Weak leaders use brute force to get the right behaviors. Strong leaders use transparency and accountability.
An example is Internet policy in the workplace. Some people take advantage of an open Internet policy and spend too much time on sites like Facebook or Gmail. Many managers respond to the problem by shutting off access to these sites.
That’s treating the symptom instead of treating the root problem. It’s not only ineffective but it teaches your people bad habits and kills trust.
I had this problem a few years ago at VietnamWorks. Some people were spending hours each day on websites completely unrelated to work.
Now, I don’t care if people check their personal email or read a news story from time to time. In fact, it’s healthy to take short breaks occasionally. It helps recharge your batteries. But hundreds of page views a day is ridiculous.
I knew that excess usage of Gmail and Facebook wasn’t caused by freedom of Internet access. It was caused by poor discipline and lax management.
I decided to attack the root of the problem instead of the symptom.
Our tech team tracked abusive usage and created a report showing the top 10 abusers each week, tabulated by group. Then I sent the report to my direct reports, the directors. I gave them a clear message:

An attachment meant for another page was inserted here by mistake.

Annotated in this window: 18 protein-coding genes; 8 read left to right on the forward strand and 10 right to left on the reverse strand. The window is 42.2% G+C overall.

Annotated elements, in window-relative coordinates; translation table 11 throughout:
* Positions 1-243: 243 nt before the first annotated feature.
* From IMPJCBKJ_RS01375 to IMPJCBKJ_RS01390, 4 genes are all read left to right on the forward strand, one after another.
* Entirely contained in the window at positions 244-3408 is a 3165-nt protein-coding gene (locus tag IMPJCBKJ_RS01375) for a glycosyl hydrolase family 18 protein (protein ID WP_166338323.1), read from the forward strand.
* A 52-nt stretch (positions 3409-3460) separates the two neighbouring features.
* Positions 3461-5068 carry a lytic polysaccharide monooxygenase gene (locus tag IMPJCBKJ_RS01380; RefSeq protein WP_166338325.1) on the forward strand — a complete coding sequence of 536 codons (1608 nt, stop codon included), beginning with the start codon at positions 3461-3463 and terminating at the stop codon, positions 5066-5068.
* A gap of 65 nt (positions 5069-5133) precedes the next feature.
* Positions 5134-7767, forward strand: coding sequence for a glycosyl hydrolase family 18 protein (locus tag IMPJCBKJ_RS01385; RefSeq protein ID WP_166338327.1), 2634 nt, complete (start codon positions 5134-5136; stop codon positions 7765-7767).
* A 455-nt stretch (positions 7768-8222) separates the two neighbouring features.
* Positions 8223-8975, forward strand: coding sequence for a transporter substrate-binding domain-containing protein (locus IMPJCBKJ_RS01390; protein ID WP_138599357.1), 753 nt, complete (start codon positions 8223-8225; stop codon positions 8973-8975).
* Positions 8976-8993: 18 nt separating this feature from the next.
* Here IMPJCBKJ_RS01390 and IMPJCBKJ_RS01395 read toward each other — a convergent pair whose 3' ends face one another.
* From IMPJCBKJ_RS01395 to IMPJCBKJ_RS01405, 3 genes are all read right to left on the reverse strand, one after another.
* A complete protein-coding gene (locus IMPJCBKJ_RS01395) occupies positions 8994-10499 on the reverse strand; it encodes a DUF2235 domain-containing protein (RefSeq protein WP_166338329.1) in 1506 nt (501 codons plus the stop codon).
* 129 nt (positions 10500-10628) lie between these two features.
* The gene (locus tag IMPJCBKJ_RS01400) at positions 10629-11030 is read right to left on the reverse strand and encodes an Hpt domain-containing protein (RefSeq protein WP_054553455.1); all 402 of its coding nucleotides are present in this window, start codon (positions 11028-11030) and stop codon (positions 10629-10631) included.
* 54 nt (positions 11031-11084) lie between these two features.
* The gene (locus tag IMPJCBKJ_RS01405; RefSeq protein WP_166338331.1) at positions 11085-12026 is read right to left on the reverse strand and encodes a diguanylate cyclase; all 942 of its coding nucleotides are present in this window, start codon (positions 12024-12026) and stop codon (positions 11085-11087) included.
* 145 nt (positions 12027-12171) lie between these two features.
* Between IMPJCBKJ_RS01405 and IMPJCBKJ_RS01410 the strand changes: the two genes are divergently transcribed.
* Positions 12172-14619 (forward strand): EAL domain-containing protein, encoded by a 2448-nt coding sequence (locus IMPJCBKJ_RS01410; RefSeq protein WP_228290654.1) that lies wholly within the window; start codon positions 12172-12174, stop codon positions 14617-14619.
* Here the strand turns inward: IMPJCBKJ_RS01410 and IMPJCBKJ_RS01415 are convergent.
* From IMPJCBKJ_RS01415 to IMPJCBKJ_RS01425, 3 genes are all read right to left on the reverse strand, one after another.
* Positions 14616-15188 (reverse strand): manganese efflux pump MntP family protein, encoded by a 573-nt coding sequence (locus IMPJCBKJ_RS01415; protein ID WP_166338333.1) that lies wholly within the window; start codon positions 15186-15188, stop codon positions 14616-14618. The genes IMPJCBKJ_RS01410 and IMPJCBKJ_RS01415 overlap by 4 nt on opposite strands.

“Your team’s bad behavior is your bad behavior. Fix it.”
They did. Internet abuse plummeted before the month was out.
Using force and limiting freedom treats your people like children. It tells them that you don’t expect them to be responsible. When you don’t expect them to be responsible, they aren’t responsible. They will behave like children.
Giving people freedom and holding them accountable for their actions is the harder way to get results. It’s also the more effective form of leadership because it teaches your managers and their teams maturity and responsibility. When you expect responsible adult behavior and you treat people with respect you usually get it.
Be careful to respect the chain of command and never speak about the problem directly to your managers’ people, though, or you will destroy your managers’ feeling of accountability.
Which kind of leader are you?